Live where others go on holiday – that's what "Goodbye Germany" is all about. For some, it's still a dream. A couple from the show are now homeless.
Malibu – Palms instead of prefabricated buildings, sun instead of snow and year round holiday feeling: that's what the participants of the Vox series "Goodbye Deutschland" are hoping for. But in the last episode of the documentary file on Monday night, the station showed some emigrants, because the dream of happiness in the distance became a nightmare.
This is what Tommy Lotz (29), who turned his back on Germany 12 years ago, and sought his luck in the US, also went. But even in the land of opportunity, it is difficult to find a job without training. As a result, Tommy struck a homeless man at Malibu Beach for two years. Over the Internet, he met Hungarian Noemi (33), who eventually moved to him in the United States. As a love nest of the young couple, a tent camp served on the beach.
Tommy from "Goodbye Germany" threatens homelessness with his family
But it went up: The two found the work, married in 2015, and also the new generation was not long in coming. With son Leo they lived in a small apartment – but because the money for the rent was not enough, they had to move out. The young family now threatened a life on the streets, because there are no social security measures comparable to those in Germany in the United States. "I have to find accommodation for my wife, myself and our baby," Tommy said in front of the camera.
And the 29-year-old is fortunate: A relief organization paid for his little family for four weeks a motel, where the two emigrants with their baby are currently. So long now they have time to find a cheap apartment. But upon arrival in their new home, the shock follows. Cracked tiles, mildew and dirt in the bathroom, it smells and the bedding from the previous tenant was not changed. For Tommy is clear: This is a stop. He wants to get out of here as soon as possible.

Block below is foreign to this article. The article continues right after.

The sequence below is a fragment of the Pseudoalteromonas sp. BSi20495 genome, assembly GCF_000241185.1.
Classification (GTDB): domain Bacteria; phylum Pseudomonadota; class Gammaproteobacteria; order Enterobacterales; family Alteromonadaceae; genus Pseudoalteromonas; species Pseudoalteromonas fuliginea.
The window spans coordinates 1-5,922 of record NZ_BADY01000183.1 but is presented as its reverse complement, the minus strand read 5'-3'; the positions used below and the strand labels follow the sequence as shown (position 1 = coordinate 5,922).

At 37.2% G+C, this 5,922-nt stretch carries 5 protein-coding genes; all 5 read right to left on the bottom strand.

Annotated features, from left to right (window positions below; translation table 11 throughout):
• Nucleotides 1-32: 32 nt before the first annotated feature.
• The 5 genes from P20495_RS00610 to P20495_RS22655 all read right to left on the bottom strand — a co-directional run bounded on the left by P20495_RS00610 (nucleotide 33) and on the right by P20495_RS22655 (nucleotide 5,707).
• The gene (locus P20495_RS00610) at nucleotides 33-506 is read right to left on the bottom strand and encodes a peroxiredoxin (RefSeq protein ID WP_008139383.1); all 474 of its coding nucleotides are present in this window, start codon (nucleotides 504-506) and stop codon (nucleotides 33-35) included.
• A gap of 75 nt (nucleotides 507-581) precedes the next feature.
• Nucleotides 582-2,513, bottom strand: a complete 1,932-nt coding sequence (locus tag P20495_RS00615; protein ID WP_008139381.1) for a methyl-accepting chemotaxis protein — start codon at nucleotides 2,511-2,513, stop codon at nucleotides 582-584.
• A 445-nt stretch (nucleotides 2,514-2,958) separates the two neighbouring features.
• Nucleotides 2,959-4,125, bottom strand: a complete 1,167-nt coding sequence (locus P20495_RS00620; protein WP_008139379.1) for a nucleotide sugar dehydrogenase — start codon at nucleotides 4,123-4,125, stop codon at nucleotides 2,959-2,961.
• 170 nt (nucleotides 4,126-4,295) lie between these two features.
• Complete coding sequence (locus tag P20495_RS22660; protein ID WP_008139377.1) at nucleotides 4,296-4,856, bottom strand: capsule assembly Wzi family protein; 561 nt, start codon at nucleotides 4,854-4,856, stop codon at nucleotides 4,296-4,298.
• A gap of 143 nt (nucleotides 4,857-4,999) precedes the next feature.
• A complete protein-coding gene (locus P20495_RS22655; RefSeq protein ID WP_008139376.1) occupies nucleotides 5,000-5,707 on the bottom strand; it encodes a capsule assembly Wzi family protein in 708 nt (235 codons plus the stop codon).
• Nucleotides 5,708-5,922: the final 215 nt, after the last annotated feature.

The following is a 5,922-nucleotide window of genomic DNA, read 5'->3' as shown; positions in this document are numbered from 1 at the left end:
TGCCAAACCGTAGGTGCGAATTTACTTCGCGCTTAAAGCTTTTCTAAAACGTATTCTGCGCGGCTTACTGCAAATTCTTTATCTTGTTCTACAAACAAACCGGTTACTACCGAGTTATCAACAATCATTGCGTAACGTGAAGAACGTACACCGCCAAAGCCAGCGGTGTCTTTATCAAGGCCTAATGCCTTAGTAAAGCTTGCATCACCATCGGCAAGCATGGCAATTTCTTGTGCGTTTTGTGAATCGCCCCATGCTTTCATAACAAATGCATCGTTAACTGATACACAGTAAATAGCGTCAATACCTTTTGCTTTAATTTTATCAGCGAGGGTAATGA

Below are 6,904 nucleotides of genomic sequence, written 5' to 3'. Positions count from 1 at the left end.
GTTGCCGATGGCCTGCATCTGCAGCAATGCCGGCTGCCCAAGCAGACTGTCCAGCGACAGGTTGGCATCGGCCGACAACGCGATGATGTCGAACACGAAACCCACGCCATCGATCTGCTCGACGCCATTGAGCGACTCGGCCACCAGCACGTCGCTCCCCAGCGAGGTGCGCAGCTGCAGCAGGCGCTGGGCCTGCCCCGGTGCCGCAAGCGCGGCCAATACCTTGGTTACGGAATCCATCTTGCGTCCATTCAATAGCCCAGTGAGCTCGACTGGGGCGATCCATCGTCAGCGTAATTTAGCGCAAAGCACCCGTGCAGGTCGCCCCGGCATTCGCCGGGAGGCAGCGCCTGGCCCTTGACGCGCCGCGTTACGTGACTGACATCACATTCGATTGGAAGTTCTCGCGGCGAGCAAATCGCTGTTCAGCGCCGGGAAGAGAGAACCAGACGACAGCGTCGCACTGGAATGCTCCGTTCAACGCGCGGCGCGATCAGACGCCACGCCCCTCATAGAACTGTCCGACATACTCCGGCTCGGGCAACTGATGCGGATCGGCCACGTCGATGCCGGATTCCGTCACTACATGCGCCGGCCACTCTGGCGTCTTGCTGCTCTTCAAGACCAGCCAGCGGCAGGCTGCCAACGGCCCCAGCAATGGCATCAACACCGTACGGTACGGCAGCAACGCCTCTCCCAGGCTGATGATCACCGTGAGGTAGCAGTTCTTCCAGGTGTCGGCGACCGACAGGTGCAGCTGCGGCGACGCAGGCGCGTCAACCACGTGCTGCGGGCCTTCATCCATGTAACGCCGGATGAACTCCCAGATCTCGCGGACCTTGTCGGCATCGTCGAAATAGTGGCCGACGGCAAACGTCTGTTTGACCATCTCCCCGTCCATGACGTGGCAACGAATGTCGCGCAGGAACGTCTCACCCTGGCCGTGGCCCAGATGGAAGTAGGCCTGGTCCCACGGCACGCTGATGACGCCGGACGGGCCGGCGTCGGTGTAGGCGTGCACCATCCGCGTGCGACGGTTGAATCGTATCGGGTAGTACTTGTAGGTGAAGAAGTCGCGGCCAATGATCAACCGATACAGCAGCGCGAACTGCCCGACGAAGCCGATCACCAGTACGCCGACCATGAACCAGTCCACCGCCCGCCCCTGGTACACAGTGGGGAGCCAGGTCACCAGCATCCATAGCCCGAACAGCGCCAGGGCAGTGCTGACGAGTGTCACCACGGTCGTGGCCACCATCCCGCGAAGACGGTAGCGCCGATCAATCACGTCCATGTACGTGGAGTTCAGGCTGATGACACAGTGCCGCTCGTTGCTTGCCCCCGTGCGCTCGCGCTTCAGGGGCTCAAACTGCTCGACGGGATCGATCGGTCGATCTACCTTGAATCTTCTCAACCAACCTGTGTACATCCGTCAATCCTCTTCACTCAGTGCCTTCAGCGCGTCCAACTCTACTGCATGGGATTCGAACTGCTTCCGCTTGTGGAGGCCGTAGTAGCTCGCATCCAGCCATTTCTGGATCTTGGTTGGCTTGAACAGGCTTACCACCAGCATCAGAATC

Video: That's why Jörg and Kathrin are no longer in Tenerife
Peter was without an apartment and without a partner
As focus.de reports, Tommy now has a job where he earns better. So the family can probably move back to a real home in the near future.
Things are different for the 58-year-old Peter Holz. The former entrepreneur wanted to live with his new life partner in Mallorca first of his initial capital of 40,000 euros and later find a job in the "holiday industry". But his wife, who had lived in Germany, did not seem to like much about this project. She emptied the joint account, Peter was homeless and not only stood there without a flat, but also without a partner.
Meanwhile, the 58-year-old lives in a small apartment. The rent is 150 euros per month, running water and electricity does not exist. He finances himself by collecting "donations" on the street. He didn't want to ask, he explains – because he wouldn't address anyone directly to ask for money.
"Goodbye Germany": Bernd and Ralph can't afford their own apartment
And another emigrant duo tries to stay afloat on the Palma streets: Bernd and Ralph entertain passers-by every day with a small show of giant soap bubbles. Enough for their own apartment, they do not deserve it. Then they live in a floating near the famous cathedral. Bernd has lived there for eight years. Although he doesn't feel there, but he thinks every day, it can get better again.
Jörg (49) has not given up hope yet. 30 years ago he emigrated, failed again and again and returned to Germany. Here he lived in a house for the homeless. But with his girlfriend Kathrin he took him away remotely: In Mallorca he offered tours as a free promoter, while Kathrin worked as a waiter. The money is just so, but Jörg again had big dreams: He wanted to make his own agency and offer tours. His plan failed, and Kathrin and Jörg had to go back to an emergency room. But Jörg is still optimistic: "You're just losing when the game is over," he says.
They are definitely among the winners of "Goodbye Germany": Reimanns is Germany's cult immigrant family.
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